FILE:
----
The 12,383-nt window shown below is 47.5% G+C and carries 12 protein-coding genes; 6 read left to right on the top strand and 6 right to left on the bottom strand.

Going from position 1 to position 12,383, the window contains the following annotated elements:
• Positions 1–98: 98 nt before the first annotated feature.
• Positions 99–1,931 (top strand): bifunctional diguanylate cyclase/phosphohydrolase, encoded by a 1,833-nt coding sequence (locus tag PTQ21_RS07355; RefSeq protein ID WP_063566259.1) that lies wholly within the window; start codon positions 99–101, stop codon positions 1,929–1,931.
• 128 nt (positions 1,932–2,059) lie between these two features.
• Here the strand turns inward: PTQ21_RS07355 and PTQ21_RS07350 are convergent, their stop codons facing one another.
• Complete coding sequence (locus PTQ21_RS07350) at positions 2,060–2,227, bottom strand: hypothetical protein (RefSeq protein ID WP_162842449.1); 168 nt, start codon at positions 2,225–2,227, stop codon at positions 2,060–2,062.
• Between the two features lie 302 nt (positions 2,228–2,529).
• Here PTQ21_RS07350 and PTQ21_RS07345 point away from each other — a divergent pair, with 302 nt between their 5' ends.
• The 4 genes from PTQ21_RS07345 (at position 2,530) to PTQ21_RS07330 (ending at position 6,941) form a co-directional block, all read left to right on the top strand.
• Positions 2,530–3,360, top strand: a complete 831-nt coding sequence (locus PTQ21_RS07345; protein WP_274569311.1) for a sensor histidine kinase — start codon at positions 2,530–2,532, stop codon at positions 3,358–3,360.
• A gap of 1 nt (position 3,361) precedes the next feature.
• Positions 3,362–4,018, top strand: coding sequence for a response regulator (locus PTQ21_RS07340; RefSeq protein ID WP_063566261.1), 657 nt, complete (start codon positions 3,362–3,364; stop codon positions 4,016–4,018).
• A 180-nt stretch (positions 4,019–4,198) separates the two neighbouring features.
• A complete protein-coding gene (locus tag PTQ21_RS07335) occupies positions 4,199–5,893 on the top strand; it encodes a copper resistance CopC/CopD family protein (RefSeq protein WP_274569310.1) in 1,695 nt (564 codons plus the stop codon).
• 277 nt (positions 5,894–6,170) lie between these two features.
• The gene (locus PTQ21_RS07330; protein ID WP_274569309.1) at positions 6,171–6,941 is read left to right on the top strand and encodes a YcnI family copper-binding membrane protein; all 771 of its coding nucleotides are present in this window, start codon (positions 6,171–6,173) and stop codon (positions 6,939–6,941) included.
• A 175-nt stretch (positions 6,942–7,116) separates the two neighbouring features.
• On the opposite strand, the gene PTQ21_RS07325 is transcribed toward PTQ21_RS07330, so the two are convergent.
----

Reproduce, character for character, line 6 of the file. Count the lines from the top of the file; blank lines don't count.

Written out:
• Here the strand turns inward: PTQ21_RS07355 and PTQ21_RS07350 are convergent, their stop codons facing one another.